Saturday, 5 September 2015

Growing Mushrooms, Growing Oneself

At the beginning of June, we began our first microfinance project: three women attended a mushroom cultivation training course.

Shushma, Sarita and Pushpa learnt how to grow oyster mushrooms in their homes from a two-day workshop, facilitated by EduCare India interns and taught by Dr. Deepika from Kangra University. The first day was dedicated to lectures in the office and the second was practical training on how to prepare the bags of straw and spawn, which later grew into mushrooms. 

Several women learning now to cultivate mushrooms in Rait

By the end of the training, the women went home with one bag each which they are able to keep for three months. A few days later they made four additional bags each all by themselves.

When we first began working in Rait, we engaged several women interested in starting various microfinance businesses with us. We chose to start with mushroom farming because Shushma took initiative and showed a genuine desire in getting a business started.

The women preparing the mushrooms and the straw 

She came to us and continued to do so because she felt it was taking too long to organise the mushroom training. On day two of the course, Shushma was the first person to arrive at the intern house to get started. She was there at seven in the morning and had begun preparing the straw for the practical training. When the women planned to meet at the intern house two days after the course, Shushma was the first one there to make arrangements for the preparation of the women’s other bags. One month later and Shushma still hasn’t given up. She didn’t give up when her mushrooms took longer to grow or because one bag became sick– Shushma has persisted and persevered throughout this process.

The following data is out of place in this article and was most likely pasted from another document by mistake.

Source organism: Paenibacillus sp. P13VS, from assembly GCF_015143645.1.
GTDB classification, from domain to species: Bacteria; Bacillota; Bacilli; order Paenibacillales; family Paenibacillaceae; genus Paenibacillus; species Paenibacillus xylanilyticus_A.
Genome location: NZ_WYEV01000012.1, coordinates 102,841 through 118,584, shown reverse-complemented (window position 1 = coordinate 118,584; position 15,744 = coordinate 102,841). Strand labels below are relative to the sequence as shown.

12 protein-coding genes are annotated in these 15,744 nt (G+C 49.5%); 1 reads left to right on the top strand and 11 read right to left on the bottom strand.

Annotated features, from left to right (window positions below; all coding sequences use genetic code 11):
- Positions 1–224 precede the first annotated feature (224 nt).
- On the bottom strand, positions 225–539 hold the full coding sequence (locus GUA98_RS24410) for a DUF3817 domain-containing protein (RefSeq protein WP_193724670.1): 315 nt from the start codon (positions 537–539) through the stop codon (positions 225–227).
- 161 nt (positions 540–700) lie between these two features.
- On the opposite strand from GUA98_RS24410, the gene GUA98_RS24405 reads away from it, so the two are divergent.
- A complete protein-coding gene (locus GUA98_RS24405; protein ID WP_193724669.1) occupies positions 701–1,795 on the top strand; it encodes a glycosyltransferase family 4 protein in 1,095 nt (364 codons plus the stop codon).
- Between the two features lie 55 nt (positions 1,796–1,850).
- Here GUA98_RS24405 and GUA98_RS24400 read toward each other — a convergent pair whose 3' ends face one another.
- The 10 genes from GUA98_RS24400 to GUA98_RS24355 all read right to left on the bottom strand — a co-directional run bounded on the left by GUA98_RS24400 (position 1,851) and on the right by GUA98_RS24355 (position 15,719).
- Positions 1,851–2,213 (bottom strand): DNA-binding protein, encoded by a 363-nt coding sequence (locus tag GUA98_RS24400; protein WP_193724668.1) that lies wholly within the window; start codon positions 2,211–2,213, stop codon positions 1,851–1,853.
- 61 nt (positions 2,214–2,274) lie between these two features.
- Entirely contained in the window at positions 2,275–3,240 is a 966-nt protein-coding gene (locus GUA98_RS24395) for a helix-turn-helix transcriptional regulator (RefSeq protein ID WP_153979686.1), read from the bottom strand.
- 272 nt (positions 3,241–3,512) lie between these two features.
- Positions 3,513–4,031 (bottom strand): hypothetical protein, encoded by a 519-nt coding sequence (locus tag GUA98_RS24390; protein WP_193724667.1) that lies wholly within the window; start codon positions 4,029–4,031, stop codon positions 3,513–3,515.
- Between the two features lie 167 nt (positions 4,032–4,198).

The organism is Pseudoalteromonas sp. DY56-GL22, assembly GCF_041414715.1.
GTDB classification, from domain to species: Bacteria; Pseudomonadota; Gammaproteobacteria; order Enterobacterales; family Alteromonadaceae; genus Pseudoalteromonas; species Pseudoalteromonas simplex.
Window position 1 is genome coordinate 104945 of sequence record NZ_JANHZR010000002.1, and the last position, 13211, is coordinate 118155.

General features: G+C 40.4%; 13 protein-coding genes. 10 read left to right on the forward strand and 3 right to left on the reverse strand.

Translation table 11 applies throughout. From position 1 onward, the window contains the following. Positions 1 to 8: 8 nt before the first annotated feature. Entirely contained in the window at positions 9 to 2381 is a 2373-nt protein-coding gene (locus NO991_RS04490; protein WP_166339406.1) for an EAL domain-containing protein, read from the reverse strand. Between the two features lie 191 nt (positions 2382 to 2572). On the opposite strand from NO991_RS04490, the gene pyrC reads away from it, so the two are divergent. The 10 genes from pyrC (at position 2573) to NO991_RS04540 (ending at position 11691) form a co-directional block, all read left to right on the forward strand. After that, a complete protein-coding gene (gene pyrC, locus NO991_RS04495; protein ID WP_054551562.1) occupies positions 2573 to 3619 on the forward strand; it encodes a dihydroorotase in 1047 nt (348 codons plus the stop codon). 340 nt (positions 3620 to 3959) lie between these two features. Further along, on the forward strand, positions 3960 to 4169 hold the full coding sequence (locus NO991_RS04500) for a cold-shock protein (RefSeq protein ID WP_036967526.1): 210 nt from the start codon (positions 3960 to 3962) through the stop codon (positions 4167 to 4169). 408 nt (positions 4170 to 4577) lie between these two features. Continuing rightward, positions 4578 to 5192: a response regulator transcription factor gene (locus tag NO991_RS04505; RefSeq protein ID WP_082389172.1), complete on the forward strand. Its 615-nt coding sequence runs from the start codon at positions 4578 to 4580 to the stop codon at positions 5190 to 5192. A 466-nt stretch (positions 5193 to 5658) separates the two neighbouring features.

Women like Shushma have the will to do something and are proactive. She is a mother of two and uses various innovative means to generate another income for her household. Shushma’s example shows us that some women are already empowering themselves, and sometimes, they just need a bit of help, or a nudge of some sort, to be able to do something big.

Emma Vayssade - France 
Microfinance project manager, Rait (Himachal Pradesh)

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